Full Text Available Malignant pleural mesothelioma (MPM is a fatal tumor. It is often hard to discriminate MPM from metastatic tumors of other types because currently, there are no reliable immunopathological markers for MPM. MPM is differentially diagnosed by some immunohistochemical tests on pathology specimens. In the present study, we investigated the expression of intelectin-1, a new mesothelioma marker, in normal tissues in the whole body and in many cancers, including MPM, by immunohistochemical analysis. We found that in normal tissues, human intelectin-1 was mainly secreted from gastrointestinal goblet cells along with mucus into the intestinal lumen, and it was also expressed, to a lesser extent, in mesothelial cells and urinary epithelial cells. Eighty-eight percent of epithelioid-type MPMs expressed intelectin-1, whereas sarcomatoid-type MPMs, biphasic MPMs, and poorly differentiated MPMs were rarely positive for intelectin-1. Intelectin-1 was not expressed in other cancers, except in mucus-producing adenocarcinoma. These results suggest that intelectin-1 is a better marker for epithelioid-type MPM than other mesothelioma markers because of its specificity and the simplicity of pathological assessment. Pleural intelectin-1 could be a useful diagnostic marker for MPM with applications in histopathological identification of MPM.

  18. Primary Gastric Small Cell Carcinoma in Elderly Patients: A Case Report and Review of the Literature

    Directory of Open Access Journals (Sweden)

    Jian-Han Lai

    2017-03-01

    Full Text Available We report the case of an 86-year-old man with primary gastric small cell carcinoma (SmCC. He was admitted to our hospital owing to gastrointestinal bleeding complicated by anemia. An upper gastrointestinal endoscopic examination revealed a large, irregularly ulcerated tumor on the upper to middle body of the stomach. Small cell carcinoma was diagnosed based on the results of histologic and immunohistochemical studies of an endoscopic biopsy specimen. According to previous reports of gastric SmCC, only one-sixth of cases have been correctly diagnosed preoperatively. In our case, it was an aggressive malignancy that had an extremely poor prognosis. We believe that careful endoscopic examination including immunohistochemical investigation is necessary to accurately diagnose gastric SmCC in clinical practice.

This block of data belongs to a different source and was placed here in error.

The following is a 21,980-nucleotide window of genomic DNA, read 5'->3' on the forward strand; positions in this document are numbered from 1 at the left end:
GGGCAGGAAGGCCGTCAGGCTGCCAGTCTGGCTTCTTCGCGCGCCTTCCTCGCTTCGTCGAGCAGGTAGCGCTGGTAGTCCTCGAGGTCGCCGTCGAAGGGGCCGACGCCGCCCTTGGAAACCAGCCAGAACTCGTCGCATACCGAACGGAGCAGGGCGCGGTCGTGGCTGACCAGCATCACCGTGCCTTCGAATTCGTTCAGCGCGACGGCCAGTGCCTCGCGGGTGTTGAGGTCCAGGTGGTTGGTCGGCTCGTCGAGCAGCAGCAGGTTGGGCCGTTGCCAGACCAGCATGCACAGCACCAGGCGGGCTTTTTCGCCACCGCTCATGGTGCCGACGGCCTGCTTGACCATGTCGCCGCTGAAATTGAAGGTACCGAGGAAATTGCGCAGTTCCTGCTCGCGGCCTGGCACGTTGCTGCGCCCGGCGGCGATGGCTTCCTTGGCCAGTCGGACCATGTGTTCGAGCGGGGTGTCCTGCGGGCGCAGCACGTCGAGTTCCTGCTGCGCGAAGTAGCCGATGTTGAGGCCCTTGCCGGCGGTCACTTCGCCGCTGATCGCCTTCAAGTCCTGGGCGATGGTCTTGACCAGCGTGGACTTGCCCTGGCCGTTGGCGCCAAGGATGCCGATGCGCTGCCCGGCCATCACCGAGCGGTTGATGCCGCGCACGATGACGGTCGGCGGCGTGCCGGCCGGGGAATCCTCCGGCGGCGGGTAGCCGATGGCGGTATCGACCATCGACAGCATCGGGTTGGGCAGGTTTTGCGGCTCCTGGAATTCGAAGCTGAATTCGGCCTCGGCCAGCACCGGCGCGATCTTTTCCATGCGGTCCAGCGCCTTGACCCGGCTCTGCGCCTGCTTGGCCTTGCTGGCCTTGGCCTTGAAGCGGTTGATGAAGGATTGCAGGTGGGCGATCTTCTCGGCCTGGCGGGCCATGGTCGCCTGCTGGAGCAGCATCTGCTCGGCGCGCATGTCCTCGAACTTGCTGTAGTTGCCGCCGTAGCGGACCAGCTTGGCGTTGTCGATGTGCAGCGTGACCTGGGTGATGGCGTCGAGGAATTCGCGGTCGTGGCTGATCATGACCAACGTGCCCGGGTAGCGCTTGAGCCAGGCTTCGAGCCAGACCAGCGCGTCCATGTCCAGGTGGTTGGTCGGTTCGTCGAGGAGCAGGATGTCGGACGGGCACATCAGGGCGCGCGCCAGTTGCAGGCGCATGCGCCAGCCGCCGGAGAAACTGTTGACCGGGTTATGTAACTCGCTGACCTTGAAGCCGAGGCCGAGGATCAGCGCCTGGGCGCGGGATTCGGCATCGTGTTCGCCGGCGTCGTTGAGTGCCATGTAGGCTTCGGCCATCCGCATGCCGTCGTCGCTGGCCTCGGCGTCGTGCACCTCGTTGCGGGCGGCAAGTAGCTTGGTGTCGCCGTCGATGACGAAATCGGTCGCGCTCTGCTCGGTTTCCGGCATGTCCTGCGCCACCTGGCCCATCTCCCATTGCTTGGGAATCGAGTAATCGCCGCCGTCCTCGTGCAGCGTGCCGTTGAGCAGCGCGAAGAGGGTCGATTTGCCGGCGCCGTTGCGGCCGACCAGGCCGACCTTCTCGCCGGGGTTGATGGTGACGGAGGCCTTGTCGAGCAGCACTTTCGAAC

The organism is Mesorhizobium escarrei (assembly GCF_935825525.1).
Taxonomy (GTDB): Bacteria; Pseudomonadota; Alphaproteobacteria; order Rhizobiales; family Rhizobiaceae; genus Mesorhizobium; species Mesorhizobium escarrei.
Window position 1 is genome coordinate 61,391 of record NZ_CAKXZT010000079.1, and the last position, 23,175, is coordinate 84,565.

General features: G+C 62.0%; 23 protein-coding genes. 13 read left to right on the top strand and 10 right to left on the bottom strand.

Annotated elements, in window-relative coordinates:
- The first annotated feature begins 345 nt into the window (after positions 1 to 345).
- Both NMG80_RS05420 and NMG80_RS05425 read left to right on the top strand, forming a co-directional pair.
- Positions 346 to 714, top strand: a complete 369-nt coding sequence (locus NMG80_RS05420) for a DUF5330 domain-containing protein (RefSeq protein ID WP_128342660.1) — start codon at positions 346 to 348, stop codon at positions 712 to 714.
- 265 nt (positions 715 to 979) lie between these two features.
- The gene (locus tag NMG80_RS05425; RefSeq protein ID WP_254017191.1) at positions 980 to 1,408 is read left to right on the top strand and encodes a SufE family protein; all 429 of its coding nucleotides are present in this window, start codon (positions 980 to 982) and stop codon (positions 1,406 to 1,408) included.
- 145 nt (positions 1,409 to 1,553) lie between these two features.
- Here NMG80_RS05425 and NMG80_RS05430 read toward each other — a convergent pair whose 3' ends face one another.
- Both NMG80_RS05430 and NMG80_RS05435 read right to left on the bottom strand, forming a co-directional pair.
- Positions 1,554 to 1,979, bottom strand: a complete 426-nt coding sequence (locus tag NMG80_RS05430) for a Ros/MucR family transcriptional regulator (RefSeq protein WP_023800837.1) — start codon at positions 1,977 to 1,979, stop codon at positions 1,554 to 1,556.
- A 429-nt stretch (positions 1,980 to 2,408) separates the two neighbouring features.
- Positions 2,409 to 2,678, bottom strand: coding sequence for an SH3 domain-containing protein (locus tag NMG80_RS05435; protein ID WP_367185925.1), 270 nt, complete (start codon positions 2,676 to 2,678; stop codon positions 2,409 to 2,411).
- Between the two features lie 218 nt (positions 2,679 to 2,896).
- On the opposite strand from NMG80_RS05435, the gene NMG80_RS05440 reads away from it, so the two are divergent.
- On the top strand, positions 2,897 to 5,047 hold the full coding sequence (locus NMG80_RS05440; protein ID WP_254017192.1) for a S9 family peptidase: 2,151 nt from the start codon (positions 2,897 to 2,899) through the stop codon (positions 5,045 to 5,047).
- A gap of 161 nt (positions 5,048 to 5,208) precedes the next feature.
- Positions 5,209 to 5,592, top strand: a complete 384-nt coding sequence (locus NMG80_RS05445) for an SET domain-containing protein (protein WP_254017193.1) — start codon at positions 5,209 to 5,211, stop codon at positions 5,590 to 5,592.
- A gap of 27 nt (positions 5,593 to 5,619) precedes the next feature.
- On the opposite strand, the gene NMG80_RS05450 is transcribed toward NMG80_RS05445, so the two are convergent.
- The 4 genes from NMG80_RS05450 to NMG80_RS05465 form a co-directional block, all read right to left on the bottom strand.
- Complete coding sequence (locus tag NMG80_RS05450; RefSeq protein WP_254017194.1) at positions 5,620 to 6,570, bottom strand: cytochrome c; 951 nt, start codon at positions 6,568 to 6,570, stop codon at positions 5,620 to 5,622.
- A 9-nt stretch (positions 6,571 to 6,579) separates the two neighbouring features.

19. Malignant transformation potentials of human umbilical cord mesenchymal stem cells both spontaneously and via 3-methycholanthrene induction.

    Directory of Open Access Journals (Sweden)

    Qiuling Tang

    Full Text Available Human umbilical cord mesenchymal stem cells (HUMSCs are highly proliferative and can be induced to differentiate into advanced derivatives of all three germ layers. Thus, HUMSCs are considered to be a promising source for cell-targeted therapies and tissue engineering. However there are reports on spontaneous transformation of mesenchymal stem cells (MSCs derived from human bone marrows. The capacity for HUMSCs to undergo malignant transform spontaneously or via induction by chemical carcinogens is presently unknown. Therefore, we isolated HUMSCs from 10 donors and assessed their transformation potential either spontaneously or by treating them with 3-methycholanthrene (3-MCA, a DNA-damaging carcinogen. The malignant transformation of HUMSCs in vitro was evaluated by morphological changes, proliferation rates, ability to enter cell senescence, the telomerase activity, chromosomal abnormality, and the ability to form tumors in vivo. Our studies showed that HUMSCs from all 10 donors ultimately entered senescence and did not undergo spontaneous malignant transformation. However, HUMSCs from two of the 10 donors treated with 3-MCA displayed an increased proliferation rate, failed to enter senescence, and exhibited an altered cell morphology. When these cells (tHUMSCs were injected into immunodeficient mice, they gave rise to sarcoma-like or poorly differentiated tumors. Moreover, in contrast to HUMSCs, tHUMSCs showed a positive expression of human telomerase reverse transcriptase (hTERT and did not exhibit a shortening of the relative telomere length during the long-term culture in vitro. Our studies demonstrate that HUMSCs are not susceptible to spontaneous malignant transformation. However, the malignant transformation could be induced by chemical carcinogen 3-MCA.

  20. Malignant Transformation Potentials of Human Umbilical Cord Mesenchymal Stem Cells Both Spontaneously and via 3-Methycholanthrene Induction

    Science.gov (United States)